I have fond memories of my dad growing up. I remember sitting in his lap and hearing the sound of his voice and laugh from his chest where my head rested. I remember him inspecting my room and trying (not very successfully) to instill a sense of order and cleanliness in me. Some things truly are a hopeless cause - ask my husband. I remember Saturday work days where all of us would go out together to rake the leaves or other yard work. As we got close to the end of the job he would let me go inside and he'd spend an extra 30 minutes or so cleaning up.
He and my Mom used to host dinner parties a lot. The menu? Whiskey sours, London broil, baked potatoes and flaming cherries jubilee for dessert - maybe a salad. Remember, it was the 70's and no-one was talking about cholesterol. I loved getting a 'virgin' whiskey sour in a fancy glass and I was always impressed with the high flames they would get on the cherries jubilee by pouring brandy on top of the cherries and ice cream and then lighting it! Yum... maybe we'll try that for our New Year's Dinner.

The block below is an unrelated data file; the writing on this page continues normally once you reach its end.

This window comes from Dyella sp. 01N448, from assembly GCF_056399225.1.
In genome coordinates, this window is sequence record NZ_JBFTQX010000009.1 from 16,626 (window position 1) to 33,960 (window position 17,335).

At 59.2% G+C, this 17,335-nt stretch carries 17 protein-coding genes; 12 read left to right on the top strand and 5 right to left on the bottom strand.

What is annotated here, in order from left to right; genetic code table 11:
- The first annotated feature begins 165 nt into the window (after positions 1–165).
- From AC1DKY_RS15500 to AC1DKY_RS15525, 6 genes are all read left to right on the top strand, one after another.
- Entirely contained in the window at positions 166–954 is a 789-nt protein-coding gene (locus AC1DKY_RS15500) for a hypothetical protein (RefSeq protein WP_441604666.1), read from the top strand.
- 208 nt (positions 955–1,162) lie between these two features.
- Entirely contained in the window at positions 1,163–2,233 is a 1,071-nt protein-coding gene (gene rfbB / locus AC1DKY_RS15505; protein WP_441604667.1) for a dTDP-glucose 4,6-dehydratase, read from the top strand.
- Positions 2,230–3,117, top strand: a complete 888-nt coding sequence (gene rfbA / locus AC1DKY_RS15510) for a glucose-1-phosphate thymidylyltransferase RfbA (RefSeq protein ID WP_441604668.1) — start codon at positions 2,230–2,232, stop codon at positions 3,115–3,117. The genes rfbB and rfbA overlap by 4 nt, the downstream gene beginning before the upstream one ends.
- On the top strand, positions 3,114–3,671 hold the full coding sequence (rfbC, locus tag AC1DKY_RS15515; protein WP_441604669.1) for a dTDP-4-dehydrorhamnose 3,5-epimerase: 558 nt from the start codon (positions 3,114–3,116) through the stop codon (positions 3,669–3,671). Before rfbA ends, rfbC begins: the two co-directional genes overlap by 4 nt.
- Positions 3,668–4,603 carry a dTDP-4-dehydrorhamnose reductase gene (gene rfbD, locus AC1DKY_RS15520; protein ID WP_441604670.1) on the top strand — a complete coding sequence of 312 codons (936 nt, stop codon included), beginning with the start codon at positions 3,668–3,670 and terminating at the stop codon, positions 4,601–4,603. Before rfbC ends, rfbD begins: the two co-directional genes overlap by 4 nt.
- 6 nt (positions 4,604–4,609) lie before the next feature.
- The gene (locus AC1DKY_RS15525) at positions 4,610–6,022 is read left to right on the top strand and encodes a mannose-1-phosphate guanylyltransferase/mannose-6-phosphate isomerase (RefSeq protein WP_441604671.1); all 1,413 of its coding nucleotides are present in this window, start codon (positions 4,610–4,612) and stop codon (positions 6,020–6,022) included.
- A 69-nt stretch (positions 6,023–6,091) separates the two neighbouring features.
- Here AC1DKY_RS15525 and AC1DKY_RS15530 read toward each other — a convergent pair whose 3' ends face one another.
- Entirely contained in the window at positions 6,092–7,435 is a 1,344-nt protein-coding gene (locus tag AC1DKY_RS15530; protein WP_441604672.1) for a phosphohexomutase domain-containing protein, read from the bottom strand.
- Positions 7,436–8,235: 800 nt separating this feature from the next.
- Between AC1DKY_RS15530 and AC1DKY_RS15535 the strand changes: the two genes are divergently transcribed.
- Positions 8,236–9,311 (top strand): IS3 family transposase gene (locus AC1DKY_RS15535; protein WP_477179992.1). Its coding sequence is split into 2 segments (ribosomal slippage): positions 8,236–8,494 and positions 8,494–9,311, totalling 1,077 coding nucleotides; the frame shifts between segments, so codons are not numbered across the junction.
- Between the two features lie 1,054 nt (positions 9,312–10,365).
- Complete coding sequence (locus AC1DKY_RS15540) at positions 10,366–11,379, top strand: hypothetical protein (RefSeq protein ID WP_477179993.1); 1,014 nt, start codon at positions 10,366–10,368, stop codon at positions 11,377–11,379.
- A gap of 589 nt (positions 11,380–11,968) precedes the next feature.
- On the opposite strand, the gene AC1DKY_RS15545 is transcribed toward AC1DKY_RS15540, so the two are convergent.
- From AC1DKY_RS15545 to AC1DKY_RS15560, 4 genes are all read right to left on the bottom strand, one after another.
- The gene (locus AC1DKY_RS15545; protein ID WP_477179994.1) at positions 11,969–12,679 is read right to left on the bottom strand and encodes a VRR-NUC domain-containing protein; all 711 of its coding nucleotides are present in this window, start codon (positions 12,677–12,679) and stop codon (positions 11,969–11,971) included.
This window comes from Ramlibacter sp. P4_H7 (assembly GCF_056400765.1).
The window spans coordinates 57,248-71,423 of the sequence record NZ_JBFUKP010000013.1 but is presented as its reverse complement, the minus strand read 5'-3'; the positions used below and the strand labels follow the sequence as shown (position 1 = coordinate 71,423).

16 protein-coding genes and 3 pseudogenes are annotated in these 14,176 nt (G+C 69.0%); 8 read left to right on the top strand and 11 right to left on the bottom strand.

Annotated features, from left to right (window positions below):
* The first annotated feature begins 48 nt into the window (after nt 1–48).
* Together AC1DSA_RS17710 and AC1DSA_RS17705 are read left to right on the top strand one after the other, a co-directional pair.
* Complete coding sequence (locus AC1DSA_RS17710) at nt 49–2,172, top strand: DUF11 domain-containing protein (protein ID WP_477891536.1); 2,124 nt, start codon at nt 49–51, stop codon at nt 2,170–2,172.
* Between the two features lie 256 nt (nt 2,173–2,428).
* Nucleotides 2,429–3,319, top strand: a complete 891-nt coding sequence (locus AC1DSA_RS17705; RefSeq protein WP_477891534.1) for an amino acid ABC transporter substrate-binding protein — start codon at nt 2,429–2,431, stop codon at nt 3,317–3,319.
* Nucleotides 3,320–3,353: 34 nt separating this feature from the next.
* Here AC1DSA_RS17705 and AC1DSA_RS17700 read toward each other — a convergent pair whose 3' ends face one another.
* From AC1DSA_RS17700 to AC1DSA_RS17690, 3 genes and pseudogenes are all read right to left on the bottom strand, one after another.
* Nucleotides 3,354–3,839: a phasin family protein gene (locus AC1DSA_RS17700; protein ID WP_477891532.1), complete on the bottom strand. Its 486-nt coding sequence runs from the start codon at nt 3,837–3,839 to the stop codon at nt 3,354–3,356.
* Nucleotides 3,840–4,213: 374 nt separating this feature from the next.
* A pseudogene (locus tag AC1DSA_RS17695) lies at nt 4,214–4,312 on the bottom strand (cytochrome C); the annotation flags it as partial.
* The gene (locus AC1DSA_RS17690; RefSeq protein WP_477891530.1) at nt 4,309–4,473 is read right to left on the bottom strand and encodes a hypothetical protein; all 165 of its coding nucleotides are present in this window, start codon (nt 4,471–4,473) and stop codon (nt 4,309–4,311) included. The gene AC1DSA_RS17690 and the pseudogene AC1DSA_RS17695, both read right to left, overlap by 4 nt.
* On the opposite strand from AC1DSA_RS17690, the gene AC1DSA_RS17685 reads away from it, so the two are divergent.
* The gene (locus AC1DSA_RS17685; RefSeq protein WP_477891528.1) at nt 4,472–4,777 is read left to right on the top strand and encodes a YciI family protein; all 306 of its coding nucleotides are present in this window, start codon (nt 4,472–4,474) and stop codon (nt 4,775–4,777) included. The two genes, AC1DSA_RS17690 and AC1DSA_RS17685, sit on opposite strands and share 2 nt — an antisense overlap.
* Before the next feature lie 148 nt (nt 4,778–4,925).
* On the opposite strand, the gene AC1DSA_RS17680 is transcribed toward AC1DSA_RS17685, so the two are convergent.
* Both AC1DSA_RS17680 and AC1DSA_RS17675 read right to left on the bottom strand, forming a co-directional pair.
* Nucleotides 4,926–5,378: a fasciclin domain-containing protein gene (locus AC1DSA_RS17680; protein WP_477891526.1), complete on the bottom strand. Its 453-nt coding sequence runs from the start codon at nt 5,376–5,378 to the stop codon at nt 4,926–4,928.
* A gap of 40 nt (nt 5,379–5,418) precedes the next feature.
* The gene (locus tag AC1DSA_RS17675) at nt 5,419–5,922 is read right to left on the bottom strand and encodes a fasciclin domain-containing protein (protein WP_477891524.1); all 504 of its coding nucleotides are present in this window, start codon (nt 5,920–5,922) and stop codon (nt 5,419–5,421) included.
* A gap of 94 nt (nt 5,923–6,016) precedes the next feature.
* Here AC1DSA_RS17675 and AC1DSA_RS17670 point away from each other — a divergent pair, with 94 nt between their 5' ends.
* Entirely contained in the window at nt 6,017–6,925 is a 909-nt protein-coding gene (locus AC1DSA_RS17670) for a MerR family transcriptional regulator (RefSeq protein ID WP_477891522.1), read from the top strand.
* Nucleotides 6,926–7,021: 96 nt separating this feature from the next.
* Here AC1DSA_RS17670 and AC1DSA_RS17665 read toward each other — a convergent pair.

He always encouraged me in my education and paid for my full tuition and room and board to attend his Alma-mater Clarkson. He encouraged me to get an education that would provide a specific skill - like business or engineering and not just an education for the love of learning. I appreciate that because that was the right thing for me. He instilled a strong work ethic and a positive attitude. Growing up I felt I could do or be anything I wanted to be. My dad taught me that hard work and persistent would help me achieve my goal.
Dad, I don't say it often enough, but I love you and appreciate everything you did for me growing up. Have a great day. Thanks for stopping by today and getting to know a little about my awesome dad.